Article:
At the broader level, even though foreign intervention in Suwayda is unprecedented both in terms of scale and number of actors, the regime remains an important player, indeed perhaps the primary one. It is hard to assess how strong Iranian influence is in the region, though it has certainly grown, especially through its ally Hezbollah. The party is accused of expanding into southern Syria, including Suwayda, and managing a drug trafficking operation that extends to the Gulf, via Jordan. In the past two years, the Jordanian authorities have struggled to secure their country’s borders with Syria in order to prevent such trafficking—especially through desert areas south of Suwayda.
Russia, in turn, often sends delegations and mediates in disputes, purportedly to expand its influence, without much success. U.S. forces, deployed in Tanf and acting through a local militia, Maghawir al-Thawra, have also started coordinating with local Druze forces. Israel and Lebanon, through their own Druze communities, have also tried to exploit their sway. These constellations of forces and their local allies often compete with the Syrian regime. Nevertheless, no one has managed to dislodge it. Suwayda is still part of the regime’s political system, and remains heavily influenced by decisionmaking in Damascus.
One indication of this is the regime’s relations with Druze religious leaders, including Hajari. Hajari leans more toward the regime, while two other important religious figures, Yusuf Jarboua and Hammoud al-Hannawi, have adopted a more neutral position. The three are by no means united, but at no point did they move against the regime. Quite the opposite: they recognize the regime’s authority, and sometimes even yearn for the state’s return and the order it imposed. Moreover, they still regard the regime as a crucial, perhaps the most crucial, external actor in the struggle to maintain their position in Suwayda. The case of Sheikh Wahid al-Balous, the founder of Rijal al-Karameh, illustrates their attitude.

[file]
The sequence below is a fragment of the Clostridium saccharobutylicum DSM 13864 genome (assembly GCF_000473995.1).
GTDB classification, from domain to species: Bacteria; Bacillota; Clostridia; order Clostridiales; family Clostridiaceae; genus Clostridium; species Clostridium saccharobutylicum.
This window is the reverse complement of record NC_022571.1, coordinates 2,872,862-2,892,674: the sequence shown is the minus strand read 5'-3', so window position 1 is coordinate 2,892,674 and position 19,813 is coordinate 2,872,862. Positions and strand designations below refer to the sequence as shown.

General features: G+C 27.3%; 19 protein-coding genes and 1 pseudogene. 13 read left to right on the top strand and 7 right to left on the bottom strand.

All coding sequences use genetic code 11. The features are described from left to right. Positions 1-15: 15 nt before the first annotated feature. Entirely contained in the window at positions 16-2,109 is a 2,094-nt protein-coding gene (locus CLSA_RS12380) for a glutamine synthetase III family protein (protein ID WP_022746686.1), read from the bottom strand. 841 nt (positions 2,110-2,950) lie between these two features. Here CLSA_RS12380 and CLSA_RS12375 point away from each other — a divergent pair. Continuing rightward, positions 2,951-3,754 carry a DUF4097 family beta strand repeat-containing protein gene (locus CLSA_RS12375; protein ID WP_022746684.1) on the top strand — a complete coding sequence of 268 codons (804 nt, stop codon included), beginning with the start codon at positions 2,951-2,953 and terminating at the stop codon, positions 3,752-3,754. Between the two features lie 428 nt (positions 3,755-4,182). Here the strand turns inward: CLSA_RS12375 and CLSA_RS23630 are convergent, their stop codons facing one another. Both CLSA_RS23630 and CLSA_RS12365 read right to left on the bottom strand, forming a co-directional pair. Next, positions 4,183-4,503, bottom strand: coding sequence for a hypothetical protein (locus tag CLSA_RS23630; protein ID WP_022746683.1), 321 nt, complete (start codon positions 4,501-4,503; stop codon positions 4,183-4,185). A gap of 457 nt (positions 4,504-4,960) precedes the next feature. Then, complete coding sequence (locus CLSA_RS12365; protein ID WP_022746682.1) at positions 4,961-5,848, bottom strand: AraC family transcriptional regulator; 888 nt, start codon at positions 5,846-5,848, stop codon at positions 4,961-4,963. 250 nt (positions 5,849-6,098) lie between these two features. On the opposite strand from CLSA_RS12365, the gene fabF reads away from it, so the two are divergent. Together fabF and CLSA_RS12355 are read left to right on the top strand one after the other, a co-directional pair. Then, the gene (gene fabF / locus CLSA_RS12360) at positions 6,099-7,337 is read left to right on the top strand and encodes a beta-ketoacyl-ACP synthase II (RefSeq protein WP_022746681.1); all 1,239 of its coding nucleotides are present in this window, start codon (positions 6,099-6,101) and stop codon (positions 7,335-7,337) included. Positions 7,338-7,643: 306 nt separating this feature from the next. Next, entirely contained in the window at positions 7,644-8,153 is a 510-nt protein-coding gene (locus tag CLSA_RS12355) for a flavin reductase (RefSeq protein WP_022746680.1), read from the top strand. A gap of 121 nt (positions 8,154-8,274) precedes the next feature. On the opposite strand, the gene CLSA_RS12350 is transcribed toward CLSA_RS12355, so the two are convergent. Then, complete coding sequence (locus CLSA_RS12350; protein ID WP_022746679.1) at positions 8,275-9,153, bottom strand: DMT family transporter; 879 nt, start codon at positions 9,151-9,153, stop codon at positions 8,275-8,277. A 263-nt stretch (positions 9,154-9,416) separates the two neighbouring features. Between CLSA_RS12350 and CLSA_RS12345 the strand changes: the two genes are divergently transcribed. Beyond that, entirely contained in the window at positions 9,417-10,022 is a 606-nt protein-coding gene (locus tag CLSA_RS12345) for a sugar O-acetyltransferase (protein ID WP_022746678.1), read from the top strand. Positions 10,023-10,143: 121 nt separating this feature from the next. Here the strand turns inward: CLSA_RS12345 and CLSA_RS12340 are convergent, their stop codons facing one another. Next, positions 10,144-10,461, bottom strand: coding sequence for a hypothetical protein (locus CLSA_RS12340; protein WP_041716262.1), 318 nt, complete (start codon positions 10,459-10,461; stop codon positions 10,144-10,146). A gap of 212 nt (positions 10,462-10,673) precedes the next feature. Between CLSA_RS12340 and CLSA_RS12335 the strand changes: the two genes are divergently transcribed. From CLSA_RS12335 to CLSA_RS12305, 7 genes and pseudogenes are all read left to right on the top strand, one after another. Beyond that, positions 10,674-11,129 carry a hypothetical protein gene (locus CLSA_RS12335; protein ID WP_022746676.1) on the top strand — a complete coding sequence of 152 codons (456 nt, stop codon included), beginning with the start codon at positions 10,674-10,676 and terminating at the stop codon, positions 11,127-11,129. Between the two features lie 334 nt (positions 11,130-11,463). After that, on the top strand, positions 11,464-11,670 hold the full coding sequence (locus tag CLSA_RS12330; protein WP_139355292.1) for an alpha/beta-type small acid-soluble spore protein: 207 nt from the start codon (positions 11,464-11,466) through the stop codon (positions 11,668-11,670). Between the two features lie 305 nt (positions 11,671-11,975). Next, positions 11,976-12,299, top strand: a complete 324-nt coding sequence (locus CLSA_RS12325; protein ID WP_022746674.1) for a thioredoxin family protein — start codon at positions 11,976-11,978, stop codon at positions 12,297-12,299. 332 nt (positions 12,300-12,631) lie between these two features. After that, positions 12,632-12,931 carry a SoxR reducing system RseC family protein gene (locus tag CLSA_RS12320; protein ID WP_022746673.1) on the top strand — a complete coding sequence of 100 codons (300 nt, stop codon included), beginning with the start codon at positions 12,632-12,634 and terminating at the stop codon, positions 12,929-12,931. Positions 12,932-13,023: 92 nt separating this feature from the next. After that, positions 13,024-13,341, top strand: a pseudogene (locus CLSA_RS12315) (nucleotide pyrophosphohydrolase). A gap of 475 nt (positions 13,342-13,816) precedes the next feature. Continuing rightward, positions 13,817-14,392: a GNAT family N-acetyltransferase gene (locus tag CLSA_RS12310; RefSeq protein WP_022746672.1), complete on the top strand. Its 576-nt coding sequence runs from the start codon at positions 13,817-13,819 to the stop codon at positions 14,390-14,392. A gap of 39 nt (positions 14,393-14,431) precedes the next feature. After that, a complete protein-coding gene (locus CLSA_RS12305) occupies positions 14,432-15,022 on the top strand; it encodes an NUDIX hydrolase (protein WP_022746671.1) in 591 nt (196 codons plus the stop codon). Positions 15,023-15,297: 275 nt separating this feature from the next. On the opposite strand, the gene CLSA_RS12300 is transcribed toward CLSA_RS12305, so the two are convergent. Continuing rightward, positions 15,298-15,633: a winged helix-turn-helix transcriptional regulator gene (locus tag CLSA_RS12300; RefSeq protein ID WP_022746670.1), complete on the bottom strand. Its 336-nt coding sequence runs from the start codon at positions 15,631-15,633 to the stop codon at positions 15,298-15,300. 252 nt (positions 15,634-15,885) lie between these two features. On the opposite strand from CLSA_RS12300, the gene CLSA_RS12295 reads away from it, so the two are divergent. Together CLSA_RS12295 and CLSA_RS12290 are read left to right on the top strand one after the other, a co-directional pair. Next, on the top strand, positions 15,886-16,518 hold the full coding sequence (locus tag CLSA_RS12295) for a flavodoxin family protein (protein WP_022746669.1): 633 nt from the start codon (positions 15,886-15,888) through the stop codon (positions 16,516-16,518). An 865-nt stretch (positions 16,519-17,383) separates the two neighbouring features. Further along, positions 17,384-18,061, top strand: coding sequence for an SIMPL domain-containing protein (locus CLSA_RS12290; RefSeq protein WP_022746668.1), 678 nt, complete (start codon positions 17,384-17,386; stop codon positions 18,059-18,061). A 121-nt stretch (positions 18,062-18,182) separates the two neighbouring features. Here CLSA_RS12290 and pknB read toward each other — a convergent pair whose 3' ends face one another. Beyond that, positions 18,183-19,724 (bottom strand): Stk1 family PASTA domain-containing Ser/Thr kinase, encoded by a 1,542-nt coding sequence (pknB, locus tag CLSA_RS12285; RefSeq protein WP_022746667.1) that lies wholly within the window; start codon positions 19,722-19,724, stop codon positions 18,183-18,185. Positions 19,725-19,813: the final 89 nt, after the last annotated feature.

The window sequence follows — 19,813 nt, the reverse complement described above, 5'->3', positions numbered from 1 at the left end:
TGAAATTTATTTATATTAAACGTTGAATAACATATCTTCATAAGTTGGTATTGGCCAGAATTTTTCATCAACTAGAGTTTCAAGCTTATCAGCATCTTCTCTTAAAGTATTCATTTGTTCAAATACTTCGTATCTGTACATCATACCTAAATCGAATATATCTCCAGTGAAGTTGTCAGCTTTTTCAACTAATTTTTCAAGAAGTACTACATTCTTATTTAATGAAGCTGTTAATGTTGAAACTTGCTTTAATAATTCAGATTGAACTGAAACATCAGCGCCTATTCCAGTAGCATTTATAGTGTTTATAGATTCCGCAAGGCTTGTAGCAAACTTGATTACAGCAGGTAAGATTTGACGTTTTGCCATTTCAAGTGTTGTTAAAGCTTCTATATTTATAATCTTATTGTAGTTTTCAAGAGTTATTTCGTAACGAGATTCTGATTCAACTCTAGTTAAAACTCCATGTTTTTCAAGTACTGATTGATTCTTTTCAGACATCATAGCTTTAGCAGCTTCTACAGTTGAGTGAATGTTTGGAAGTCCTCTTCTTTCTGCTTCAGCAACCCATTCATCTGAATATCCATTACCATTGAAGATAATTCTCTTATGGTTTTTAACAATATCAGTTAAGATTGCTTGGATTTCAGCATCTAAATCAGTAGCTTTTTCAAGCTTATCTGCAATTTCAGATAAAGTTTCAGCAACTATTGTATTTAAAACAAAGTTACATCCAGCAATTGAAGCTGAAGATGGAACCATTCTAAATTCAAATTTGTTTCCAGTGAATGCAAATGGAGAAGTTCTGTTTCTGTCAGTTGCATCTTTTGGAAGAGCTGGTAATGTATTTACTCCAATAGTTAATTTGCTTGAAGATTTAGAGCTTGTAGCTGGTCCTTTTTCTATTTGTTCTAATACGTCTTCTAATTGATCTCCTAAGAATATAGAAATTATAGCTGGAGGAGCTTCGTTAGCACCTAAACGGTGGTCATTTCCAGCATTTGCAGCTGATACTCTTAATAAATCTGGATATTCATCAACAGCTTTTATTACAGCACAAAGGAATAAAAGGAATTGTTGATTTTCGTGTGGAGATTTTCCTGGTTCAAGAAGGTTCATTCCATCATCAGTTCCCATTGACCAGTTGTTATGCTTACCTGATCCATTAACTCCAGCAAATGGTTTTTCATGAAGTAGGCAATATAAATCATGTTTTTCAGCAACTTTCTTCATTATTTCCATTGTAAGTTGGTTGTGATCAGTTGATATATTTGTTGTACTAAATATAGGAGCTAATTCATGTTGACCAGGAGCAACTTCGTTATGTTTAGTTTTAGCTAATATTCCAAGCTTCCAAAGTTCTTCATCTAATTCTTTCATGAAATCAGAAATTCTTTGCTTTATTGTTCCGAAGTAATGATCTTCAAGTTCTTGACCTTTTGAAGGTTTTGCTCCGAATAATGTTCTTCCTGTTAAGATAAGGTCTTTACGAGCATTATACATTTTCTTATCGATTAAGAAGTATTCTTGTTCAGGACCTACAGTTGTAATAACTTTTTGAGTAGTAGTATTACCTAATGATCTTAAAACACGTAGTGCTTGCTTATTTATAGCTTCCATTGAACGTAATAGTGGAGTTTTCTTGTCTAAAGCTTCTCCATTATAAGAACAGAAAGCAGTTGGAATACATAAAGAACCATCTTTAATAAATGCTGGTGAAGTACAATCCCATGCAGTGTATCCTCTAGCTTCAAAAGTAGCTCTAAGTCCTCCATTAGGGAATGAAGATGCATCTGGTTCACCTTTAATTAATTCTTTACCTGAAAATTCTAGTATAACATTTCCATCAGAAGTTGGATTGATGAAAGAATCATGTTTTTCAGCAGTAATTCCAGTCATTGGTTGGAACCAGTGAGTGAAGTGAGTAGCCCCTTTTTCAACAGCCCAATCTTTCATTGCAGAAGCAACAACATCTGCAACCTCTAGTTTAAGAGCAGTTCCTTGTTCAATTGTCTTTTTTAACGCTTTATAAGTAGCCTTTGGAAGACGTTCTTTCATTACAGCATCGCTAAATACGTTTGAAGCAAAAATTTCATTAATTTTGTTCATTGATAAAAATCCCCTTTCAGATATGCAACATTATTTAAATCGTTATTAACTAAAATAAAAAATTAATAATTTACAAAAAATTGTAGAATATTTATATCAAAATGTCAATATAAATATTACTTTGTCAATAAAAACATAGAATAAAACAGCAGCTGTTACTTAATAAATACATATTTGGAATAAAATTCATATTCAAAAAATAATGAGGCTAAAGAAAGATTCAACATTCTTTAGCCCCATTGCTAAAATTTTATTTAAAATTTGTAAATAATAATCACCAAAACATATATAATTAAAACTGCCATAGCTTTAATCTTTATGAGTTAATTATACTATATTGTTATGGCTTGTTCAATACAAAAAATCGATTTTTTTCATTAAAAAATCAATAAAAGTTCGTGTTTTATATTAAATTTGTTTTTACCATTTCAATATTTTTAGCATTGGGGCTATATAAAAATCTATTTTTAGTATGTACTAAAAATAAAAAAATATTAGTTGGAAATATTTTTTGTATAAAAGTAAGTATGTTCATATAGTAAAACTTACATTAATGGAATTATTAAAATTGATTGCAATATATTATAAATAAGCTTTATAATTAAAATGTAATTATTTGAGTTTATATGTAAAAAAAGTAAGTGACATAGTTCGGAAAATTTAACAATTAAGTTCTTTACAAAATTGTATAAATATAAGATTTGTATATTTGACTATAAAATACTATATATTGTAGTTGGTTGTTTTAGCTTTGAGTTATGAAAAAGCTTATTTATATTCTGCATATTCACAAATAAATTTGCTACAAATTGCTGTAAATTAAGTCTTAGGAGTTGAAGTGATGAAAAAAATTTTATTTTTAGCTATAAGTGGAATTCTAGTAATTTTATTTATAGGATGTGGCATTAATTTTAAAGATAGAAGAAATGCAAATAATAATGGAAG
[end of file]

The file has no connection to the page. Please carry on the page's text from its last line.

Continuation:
Sheikh Balous established Rijal al-Karameh in 2014. In doing so, he combined religious and secular authority at a time when the Syrian conflict had revealed the weakness of traditional leaders in most parts of Syria. In this way, the three Druze religious leaders saw it as a threat to their dominant role in society. After Balous escalated against the regime in 2015, the three, in a rare moment of unity, condemned his moves. By doing so, according to some observers, they may have paved the way for the regime to assassinate Balous in September 2015. With Balous gone, his group gradually drew closer to the religious leaders and toned down its anti-regime orientation. As for Damascus, it continues to endorse the religious authorities among the Druze, with no viable competitors for their standing.
On a broader level, Suwadya is still intertwined with Damascus. In recent years, the local economy has benefited from foreign remittances, foreign support for local armed groups, and an economy built around humanitarian assistance that offers resources independently of the regime. However, a sizable Druze community still lives in Damascus, while the city’s wholesale market remains an important gateway for Suwayda’s agricultural products. The state still provides public-sector employment—an important part of the local economy in Suwadya—and accreditation for school and university degrees, among others. Even with regard to the illicit economy, many local groups are strongly connected with the regional networks that make drugs and weapons trafficking possible, providing lucrative returns for the local population.
Suwayda has seen the growing influence of external actors and a noticeable retreat in the regime’s ability to provide economic and political rent, security, employment, and protection from external threats. Though it is weaker, the regime should not be underestimated. Suwayda continues to lie within Damascus’ political orbit. But the regime’s shortcomings have almost guaranteed that for the time being Suwayda, and indeed southern Syria in general, will remain a hotspot for instability, illicit activities, and foreign power competition.